Saving teeth: They must not teach that as the first therapeutic response in dental school
As I look back on a consultation appointment I had with a patient named Martin five years ago, I realize how poignant that conversation has become in recent years. Martin presented to my office for consultation after seeing multiple dentists, including a few periodontists. After hearing that he had a “severe amount of bone loss” and “many of his teeth needed to be extracted” and his “teeth were beyond repair,” Martin asked me a simple question, “Can you save my teeth?” Martin is better at describing his story in his own words, but the following is the clinical part of his journey through periodontal treatment.
As I look back on a consultation appointment I had with a patient named Martin five years ago, I realize how poignant that conversation has become in recent years. Martin presented to my office for consultation after seeing multiple dentists, including a few periodontists. He had been told by a general dentist he saw that he had a “severe amount of bone loss” and was in need of deep cleanings. In addition, “many of his teeth needed to be extracted,” since the bone loss was advanced and the “teeth were beyond repair.”
Martin was shocked by his diagnosis and dismayed by the hopeless prognosis he received. With a background in research as well as a questioning mind, Martin began to familiarize himself with periodontics and treatment options other than extraction and implants. He soon sought consultation with periodontal specialists to see if saving his teeth were an option. Although he was told that many of his teeth could be saved with periodontal treatment, he was again told that all of his maxillary molars needed to be extracted, including the four mandibular anterior teeth. In addition to extraction and site preservation, bilateral sinus augmentation with subsequent implant treatment would be necessary. Prosthetic restoration included multiple single-unit implant crowns, a four-unit implant bridge in the anterior, and various other cosmetic restorations. He was given a treatment plan that would cost close to six figures.
ADDITIONAL READING |Manage, repair, or regenerate periodontal disease?
When Martin came to my office (Disclaimer: 30%–40% of my practice involves preparing for and/or placing implants), he had a simple question: Can you save my teeth? When I told him that I thought it was possible as long as he was going to put as much effort into saving his teeth as I would need to, he thanked me and said, “I guess they don’t teach saving teeth as a first therapeutic response in dental school, since almost everyone I saw wanted to place implants.” Martin is better at describing his story in his own words, but the following is the clinical part of his journey through periodontal treatment.
At presentation, Martin was in his fifties with a medical history significant for controlled hypertension with no known food or drug allergies. He had been lackadaisical with his dental care in the past because of his busy schedule, but he was motivated to get his hygiene and treatment under control. He denied a history of smoking/alcohol/drug use. Based on his full-mouth series (figure 1) and clinical presentation, Martin had generalized, moderate bone loss with localized, severe bone loss in the posterior maxillary right and left quadrants (figures 2a and 2b) as well as the mandibular anterior incisor area (figure 3).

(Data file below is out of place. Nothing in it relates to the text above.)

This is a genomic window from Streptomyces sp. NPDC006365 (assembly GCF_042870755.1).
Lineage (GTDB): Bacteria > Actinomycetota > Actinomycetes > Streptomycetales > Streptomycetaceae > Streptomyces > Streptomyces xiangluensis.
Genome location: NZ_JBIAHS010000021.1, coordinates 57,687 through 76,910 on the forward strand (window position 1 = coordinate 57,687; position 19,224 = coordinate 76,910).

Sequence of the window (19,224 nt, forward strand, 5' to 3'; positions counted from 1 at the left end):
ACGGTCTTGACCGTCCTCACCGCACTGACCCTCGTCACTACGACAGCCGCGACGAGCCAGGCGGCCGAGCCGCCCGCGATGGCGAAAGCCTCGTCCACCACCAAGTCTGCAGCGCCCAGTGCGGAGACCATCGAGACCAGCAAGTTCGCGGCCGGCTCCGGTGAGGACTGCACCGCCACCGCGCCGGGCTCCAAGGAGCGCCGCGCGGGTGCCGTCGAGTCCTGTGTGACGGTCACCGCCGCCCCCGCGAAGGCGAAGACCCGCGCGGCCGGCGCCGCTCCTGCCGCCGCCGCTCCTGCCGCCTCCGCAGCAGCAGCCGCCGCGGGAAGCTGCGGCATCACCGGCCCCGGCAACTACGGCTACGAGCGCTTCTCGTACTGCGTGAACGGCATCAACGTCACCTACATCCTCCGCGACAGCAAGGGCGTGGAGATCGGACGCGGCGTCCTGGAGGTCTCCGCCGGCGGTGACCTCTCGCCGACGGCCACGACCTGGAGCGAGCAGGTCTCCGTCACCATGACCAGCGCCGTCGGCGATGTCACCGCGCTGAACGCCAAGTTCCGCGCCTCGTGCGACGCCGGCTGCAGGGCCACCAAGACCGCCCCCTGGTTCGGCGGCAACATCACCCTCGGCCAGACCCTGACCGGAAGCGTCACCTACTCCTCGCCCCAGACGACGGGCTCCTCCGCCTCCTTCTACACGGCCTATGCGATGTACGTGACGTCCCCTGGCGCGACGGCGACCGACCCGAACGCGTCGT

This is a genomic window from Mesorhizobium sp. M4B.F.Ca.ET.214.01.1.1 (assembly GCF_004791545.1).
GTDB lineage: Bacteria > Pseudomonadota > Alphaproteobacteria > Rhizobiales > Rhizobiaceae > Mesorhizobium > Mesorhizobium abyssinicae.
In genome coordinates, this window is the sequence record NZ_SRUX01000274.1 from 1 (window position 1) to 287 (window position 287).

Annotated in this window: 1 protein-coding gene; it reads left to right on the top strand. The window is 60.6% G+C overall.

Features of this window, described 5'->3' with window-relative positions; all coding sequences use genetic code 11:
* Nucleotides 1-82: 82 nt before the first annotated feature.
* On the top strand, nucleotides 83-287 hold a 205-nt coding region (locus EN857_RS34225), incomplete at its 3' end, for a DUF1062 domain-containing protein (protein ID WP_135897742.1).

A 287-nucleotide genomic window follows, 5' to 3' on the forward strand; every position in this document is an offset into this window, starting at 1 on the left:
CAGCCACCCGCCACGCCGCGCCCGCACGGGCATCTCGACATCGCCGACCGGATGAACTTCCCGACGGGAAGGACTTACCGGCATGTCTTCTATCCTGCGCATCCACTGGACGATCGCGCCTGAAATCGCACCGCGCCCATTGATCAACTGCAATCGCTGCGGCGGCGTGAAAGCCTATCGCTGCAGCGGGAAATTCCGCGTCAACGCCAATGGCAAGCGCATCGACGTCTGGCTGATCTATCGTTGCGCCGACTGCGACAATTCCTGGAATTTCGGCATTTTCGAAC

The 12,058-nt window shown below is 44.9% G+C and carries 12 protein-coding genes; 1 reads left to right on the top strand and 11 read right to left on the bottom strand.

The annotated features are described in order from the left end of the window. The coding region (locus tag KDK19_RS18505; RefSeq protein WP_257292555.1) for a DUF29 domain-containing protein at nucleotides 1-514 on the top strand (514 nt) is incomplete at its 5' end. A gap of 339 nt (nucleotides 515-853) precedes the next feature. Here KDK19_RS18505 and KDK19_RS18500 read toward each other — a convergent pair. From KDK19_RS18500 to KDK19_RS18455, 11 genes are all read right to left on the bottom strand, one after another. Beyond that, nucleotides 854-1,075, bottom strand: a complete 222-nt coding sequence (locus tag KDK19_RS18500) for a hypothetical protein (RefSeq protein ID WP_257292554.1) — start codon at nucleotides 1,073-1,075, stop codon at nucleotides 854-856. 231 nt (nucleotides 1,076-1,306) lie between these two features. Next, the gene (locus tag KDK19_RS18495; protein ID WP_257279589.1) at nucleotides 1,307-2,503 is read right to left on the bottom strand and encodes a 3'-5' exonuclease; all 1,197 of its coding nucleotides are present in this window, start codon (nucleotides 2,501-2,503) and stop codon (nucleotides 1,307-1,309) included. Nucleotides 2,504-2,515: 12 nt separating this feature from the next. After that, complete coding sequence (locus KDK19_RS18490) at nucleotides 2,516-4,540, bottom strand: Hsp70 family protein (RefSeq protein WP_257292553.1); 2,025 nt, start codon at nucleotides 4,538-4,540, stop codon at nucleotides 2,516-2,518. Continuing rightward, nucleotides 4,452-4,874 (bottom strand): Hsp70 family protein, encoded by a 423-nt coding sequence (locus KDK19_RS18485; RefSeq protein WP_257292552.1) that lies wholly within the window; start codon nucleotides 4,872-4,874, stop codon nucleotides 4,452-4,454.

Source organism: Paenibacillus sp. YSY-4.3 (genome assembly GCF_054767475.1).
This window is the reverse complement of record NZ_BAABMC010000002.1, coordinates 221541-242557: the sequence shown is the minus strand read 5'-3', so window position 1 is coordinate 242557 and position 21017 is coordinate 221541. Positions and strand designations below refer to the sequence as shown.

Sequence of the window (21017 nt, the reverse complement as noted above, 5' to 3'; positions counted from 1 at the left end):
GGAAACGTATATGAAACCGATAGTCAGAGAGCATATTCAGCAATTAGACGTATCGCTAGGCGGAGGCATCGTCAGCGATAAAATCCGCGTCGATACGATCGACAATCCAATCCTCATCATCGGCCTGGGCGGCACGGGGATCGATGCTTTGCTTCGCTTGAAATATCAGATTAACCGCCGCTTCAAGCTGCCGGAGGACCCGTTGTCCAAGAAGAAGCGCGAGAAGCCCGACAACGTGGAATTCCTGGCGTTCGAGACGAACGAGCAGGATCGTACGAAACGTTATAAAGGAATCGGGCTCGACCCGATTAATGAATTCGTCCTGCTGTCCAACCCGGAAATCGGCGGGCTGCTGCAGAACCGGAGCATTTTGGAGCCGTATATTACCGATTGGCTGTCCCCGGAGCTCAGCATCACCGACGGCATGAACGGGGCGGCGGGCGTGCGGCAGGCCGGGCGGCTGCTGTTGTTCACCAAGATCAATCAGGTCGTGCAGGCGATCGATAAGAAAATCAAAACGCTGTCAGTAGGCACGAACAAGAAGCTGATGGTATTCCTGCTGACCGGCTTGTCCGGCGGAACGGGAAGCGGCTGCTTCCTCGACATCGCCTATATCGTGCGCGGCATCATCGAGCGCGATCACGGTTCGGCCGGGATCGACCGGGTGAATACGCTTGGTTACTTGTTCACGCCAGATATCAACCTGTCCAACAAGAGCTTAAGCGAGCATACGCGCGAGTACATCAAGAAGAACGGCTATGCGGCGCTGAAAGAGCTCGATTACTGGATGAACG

After explaining treatment options, a plan that was focused on saving as many teeth as possible was fabricated. This included four quadrants of scaling and root planing, splinting the areas of severe bone loss (figure 4), osseous surgery with hard- and soft-tissue regeneration, extracting tooth No. 15 (complete bone loss to the apical extent of the root), and diligent maintenance intervals.
ADDITIONAL READING |Understanding and managing peri-implant bone loss
Briefly, during osseous surgery, the upper right molars were treated with a combination of autograft and platelet-derived growth factor/Beta-tricalcium phosphate along with a porcine collagen graft (figures 5a and 5b). The upper left osseous surgery consisted of the same treatment (figures 6a and 6b), but also included the extraction of a hopeless tooth No. 15. Once again, the anterior osseous surgery consisted of the same regenerative materials as the former surgeries but with the addition of a porcine soft-tissue graft (figures 7a, 7b, and 7c). After the initial healing phase, the patient was placed on a strict home-care regimen and was seen every eight to 12 weeks for hygiene recare. The patient maintained excellent hygiene throughout the five-year follow-up period.
Today, five years after Martin was told that his maxillary molars and anterior incisors had to be removed, he has had a gain in bone levels (figure 8). He has had an increase in root coverage and keratinized tissue in the anterior incisal region (figure 9). In addition, he has no bleeding upon probing, probing depths of 2–3 mm (with the exception of a 4 mm probing distal to No. 3), and an overall gingival health that is far better than initial presentation (figures 10 and 11). After five years, I can now say to Martin, “Yes, it has been possible to save your teeth.”
MORE CLINICAL TIPS FROM DR. SCOTT FROUM . . .
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Scott Froum, DDS, is a periodontist in private practice in New York City. He is the editorial director of Perio-Implant Advisory e-newsletter, as well as a contributing author for DentistryIQ and Dental Economics. Dr. Froum is a clinical associate professor at the New York University Dental School in the Department of Periodontology and Implantology, and a diplomate of the American Board of Periodontology. Contact him through his website at drscottfroum.com.